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Tensile Strength: The maximum stress a material subjected to a stretching load can withstand without tearing. (McGraw-Hill Dictionary of Scientific and Technical Terms, 5th ed, p2001)

Tests of Hardened Concrete in Tension

JoVE 10423

Source: Roberto Leon, Department of Civil and Environmental Engineering, Virginia Tech, Blacksburg, VA

In a previous laboratory focused on concrete in compression, we observed that concrete can withstand very large stresses under uniaxial compressive forces. However, the failures observed were not compressive failures but failures along shear planes where maximum tensile forces occur. Thus, it is important to understand the behavior of concrete in tension and particularly its maximum strength as that will govern both its ultimate and service behavior. From the ultimate standpoint, combinations of tension and shear stresses will lead to cracking and immediate and catastrophic failure. For that reason, concrete is seldom if ever used in an unreinforced condition in structural applications; most concrete members will be reinforced with steel so that these cracks can be stopped and the crack widths limited. The latter is important from the serviceability standpoint because controlling crack widths and distribution is the key to durability, as this will impede deicing salts and similar chemicals from penetrating and corroding the reinforcing steel. The objectives of this experiment are threefold: (1) to conduct tensile split cylinder tests to determine concrete tensile strength, (2) to conduct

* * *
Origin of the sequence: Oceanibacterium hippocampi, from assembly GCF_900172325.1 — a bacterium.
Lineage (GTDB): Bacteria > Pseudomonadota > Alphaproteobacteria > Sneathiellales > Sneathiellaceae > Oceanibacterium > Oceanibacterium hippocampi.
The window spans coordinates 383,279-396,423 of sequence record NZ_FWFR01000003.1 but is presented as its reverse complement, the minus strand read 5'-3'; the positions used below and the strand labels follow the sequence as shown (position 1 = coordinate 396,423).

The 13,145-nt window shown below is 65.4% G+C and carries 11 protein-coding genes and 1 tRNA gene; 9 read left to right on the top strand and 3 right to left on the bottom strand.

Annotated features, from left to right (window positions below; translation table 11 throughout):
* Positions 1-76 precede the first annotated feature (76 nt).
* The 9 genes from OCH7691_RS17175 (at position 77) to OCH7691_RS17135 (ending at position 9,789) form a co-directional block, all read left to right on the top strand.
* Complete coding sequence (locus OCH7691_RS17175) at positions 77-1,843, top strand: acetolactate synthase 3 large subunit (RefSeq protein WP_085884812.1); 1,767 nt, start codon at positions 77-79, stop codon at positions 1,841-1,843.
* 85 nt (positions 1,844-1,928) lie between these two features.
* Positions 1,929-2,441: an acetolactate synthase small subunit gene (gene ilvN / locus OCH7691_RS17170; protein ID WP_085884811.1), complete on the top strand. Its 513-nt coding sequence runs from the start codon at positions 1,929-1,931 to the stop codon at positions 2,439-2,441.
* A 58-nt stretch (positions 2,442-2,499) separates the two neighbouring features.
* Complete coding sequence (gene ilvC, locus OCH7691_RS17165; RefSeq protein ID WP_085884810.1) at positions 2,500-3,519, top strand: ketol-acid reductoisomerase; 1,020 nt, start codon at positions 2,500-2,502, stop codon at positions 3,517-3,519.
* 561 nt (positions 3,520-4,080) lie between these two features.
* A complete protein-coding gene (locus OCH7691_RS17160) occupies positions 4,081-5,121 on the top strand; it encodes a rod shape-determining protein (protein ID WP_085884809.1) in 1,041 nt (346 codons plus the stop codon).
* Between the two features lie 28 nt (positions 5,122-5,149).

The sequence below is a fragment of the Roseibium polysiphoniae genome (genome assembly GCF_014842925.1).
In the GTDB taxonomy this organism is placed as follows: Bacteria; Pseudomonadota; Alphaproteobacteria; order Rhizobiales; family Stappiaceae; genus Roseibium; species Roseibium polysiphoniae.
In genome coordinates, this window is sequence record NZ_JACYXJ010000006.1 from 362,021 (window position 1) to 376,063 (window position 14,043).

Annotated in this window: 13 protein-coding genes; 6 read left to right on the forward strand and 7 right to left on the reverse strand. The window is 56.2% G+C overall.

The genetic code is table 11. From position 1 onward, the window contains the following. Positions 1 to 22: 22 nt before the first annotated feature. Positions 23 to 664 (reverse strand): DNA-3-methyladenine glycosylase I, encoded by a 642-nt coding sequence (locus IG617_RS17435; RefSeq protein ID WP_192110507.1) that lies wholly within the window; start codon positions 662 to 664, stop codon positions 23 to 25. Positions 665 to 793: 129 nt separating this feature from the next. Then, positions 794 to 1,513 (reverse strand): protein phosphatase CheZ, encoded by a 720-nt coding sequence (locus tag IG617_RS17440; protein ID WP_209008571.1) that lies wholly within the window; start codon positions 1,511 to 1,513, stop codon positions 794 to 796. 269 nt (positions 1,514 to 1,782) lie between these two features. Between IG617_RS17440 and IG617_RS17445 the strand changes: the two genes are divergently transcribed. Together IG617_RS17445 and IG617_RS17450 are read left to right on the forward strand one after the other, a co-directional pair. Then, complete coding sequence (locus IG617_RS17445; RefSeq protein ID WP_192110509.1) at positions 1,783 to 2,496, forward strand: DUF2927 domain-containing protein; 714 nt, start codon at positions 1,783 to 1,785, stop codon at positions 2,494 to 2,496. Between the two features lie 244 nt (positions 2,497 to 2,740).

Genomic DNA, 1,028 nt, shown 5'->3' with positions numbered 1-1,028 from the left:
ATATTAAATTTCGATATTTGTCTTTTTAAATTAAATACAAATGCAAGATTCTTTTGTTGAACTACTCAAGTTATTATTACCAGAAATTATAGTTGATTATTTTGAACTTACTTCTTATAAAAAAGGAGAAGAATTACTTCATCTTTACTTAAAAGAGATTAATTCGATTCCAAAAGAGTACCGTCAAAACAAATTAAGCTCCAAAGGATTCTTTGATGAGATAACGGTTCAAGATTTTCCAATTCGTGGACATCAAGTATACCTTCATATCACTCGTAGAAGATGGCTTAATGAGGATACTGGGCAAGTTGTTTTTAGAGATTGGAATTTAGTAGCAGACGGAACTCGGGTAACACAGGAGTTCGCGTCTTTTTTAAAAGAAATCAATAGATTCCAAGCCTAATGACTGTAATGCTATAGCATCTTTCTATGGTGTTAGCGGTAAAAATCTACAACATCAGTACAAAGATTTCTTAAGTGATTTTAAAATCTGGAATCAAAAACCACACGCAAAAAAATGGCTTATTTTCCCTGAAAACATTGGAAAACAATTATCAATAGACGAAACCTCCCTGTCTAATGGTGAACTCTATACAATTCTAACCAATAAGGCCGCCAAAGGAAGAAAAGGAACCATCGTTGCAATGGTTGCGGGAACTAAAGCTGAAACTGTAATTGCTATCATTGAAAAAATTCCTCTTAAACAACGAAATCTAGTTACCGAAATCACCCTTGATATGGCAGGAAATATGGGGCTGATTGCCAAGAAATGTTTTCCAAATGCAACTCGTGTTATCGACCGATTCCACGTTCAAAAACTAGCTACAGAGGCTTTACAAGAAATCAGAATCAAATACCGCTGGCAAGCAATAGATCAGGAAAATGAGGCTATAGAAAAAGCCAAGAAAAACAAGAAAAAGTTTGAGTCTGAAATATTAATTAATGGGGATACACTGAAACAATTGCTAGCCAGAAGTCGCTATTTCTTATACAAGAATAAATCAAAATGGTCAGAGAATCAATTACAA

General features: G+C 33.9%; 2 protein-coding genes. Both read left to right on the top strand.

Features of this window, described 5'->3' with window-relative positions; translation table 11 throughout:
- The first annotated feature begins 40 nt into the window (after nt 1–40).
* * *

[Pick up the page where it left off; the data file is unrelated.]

Structural Engineering

Stress-Strain Characteristics of Aluminum

JoVE 10362

Source: Roberto Leon, Department of Civil and Environmental Engineering, Virginia Tech, Blacksburg, VA

Aluminum is one of the most abundant materials in our lives, as it is omnipresent in everything from soda cans to airplane components. Its widespread use is relatively recent (1900AD), primarily because aluminum does not occur in its free state, but rather in combination with oxygen and other elements, often in the form of Al2O3. Aluminum was originally obtained from bauxite mineral deposits in tropical countries, and its refinement requires very high-energy consumption. The high cost of producing quality aluminum is another reason why it is a very widely recycled material. Aluminum, especially when alloyed with one or more of several common elements, has been increasingly used in architectural, transportation, chemical, and electrical applications. Today, aluminum is surpassed only by steel in its use as a structural material. Aluminum is available, like most other metals, as flat-rolled products, extrusions, forgings, and castings. Aluminum offers superior strength-to-weight ratio, corrosion resistance, ease of fabrication, non-magnetic properties, high thermal and electrical conductivity, as well as ease of alloying.

 Structural Engineering

Synthesis of Thermogelling Poly(N-isopropylacrylamide)-graft-chondroitin Sulfate Composites with Alginate Microparticles for Tissue Engineering

1Department of Chemical Engineering, Rowan University, 2Department of Biological Sciences, Rowan University, 3Department of Biomedical Engineering, Drexel University

JoVE 53704


Stress-Strain Characteristics of Steels

JoVE 10361

Source: Roberto Leon, Department of Civil and Environmental Engineering, Virginia Tech, Blacksburg, VA